We do a lot of work with STEM learning at VAI. Nearly every day, groups of students join us virtually or in-person to learn about some new aspect of education. We have afterschool cohorts that explore species and ecosystems. Summer camps where students act as crime scene investigators, and even provide field trips where students immerse themselves in engineering challenges with robots. If that sounds like a lot of fun, it’s because it is.

STEM learning has become a big part of K-12 education, and there are countless ways to make it fun. But how can we be sure the activities students are participating in will also equip them for the future? It’s important to make a lesson memorable, and exciting experiments can do just that, but they need to be meaningful as well. So, where do we begin? How do we ensure that the methodology behind our activities is being properly communicated?

A Few Things to Consider

The next time you have a free moment to sit down and assess your STEM program, here are a few questions to consider:

  • Is the Learning Hands-on? We all know that most students don’t want to sit and listen to a lecture. They want to get involved and actively learn it. As you plan your next STEM experience, make sure to incorporate hands-on activities that engage every student. When hands are occupied with tools and tasks, minds will be actively thinking as well.
  • Is Collaboration a Factor? We should always strive to make teamwork and essential part of STEM. After all, this is how it functions in the real world. A space shuttle cannot have a success launch without a team of scientists, mathematicians, and engineers working together. Nearly every employer wants people who get along, work together, and share ideas. Get kids prepared by introducing cooperation and collaboration early.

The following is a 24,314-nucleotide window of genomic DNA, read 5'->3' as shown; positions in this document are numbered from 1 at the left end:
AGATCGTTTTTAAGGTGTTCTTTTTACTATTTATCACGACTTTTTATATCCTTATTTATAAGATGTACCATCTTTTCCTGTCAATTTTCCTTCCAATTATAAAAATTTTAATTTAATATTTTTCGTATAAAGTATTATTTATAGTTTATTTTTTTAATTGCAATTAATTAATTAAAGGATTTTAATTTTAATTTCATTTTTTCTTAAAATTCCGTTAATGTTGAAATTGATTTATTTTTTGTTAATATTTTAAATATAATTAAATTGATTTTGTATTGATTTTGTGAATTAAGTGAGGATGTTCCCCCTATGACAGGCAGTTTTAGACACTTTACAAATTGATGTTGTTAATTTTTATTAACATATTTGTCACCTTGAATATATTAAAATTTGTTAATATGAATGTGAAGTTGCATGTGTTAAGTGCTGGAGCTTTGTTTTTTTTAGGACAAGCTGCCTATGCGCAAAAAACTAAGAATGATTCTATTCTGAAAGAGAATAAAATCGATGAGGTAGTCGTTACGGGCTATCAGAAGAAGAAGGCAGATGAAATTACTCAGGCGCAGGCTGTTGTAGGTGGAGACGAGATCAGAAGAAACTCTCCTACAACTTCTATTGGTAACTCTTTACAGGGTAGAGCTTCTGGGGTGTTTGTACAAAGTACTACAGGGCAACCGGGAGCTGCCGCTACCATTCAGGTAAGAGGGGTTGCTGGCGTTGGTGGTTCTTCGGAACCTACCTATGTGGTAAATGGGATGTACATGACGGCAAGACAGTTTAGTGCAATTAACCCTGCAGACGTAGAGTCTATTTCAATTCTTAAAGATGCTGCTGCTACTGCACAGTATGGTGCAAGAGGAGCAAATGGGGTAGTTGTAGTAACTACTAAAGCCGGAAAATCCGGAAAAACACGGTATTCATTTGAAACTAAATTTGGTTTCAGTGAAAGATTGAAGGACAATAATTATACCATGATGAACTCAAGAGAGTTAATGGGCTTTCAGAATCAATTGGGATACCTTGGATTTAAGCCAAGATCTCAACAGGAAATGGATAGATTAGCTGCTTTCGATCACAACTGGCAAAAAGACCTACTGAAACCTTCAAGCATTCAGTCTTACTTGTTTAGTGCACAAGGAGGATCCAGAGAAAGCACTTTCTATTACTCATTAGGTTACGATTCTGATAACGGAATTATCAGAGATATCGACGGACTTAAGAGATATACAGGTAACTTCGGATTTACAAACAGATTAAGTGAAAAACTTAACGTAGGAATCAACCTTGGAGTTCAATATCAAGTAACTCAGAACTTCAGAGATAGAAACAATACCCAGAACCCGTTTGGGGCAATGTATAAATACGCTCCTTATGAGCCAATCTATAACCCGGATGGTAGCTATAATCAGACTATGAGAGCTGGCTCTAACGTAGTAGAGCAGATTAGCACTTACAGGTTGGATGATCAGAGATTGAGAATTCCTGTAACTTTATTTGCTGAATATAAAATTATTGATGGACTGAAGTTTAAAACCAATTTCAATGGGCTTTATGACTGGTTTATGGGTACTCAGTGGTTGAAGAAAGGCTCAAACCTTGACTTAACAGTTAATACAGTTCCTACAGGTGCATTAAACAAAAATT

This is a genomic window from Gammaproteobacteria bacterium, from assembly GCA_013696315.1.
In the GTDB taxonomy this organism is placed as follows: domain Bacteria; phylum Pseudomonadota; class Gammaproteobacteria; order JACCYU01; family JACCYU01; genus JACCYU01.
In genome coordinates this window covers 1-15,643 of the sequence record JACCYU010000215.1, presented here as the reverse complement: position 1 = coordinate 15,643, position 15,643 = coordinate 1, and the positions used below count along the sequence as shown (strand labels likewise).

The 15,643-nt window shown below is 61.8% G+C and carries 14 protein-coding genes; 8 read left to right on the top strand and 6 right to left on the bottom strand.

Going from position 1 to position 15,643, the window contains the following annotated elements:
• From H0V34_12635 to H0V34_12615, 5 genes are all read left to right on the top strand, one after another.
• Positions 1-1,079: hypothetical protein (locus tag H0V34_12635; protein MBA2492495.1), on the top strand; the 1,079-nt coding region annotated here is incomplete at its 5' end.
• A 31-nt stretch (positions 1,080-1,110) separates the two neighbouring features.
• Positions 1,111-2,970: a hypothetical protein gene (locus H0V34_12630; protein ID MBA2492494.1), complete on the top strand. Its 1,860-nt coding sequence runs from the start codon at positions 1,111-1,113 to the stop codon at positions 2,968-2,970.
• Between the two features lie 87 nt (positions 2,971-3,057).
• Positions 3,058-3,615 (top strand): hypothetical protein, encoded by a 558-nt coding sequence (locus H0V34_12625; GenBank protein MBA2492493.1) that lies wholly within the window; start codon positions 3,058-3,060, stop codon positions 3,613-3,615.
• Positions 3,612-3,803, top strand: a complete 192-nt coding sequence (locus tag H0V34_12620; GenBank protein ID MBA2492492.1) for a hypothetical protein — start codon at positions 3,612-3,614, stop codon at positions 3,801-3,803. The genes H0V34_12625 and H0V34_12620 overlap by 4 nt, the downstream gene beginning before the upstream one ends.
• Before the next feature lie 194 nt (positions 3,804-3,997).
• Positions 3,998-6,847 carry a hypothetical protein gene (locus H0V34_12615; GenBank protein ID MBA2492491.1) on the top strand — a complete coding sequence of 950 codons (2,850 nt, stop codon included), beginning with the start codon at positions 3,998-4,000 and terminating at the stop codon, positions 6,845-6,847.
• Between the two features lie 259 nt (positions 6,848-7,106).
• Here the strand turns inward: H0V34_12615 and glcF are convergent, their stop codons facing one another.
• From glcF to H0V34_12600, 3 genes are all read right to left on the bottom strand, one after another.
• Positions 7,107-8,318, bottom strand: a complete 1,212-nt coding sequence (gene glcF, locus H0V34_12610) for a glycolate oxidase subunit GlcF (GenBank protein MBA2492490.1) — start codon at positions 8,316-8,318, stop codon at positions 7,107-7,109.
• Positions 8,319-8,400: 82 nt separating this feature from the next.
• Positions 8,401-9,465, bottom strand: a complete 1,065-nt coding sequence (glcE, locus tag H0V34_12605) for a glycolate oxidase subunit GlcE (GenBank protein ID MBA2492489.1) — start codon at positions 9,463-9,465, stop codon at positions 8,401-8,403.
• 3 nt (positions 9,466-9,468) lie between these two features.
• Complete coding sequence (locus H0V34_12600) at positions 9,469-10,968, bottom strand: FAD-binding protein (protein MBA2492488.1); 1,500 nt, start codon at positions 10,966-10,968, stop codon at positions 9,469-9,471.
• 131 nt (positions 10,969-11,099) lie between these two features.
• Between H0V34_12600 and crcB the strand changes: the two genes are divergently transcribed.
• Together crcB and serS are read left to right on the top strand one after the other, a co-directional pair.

• Is There Room for Failure? Mistakes are an essential part of education. We learn through iteration. Trying, testing, failing, starting over with new data and new hypothesis. A good STEM experience takes this principle to heart by regularly sending students back to their work for reflection and refinement. Not only will this prepare them for the real world, but it will also foster perseverance.
  • Is it Cross-Curricular? Every effective STEM program involves science, technology, engineering, and math (that’s what STEM stands for after all). However, it’s all too easy for these subjects to get siloed. Students will start to see them separately when all knowledge is interconnected. Good STEM show students how math can influence healthy nutrition. How science and vocabulary are tied together, and much, much more.
Mixing Wonder and Education

When a project or lesson answers these objectives in the affirmative, you can count on students retaining the information they learn. The world is changing at a rapid pace, and more careers now require a firm knowledge of STEM with a keen sense of creativity. When teachers effectively combine hands-on, iterative STEM experiences with student curiosity and creativity, the results can be incredible. So let’s get to work, there’s so much out there for our classrooms to discover!

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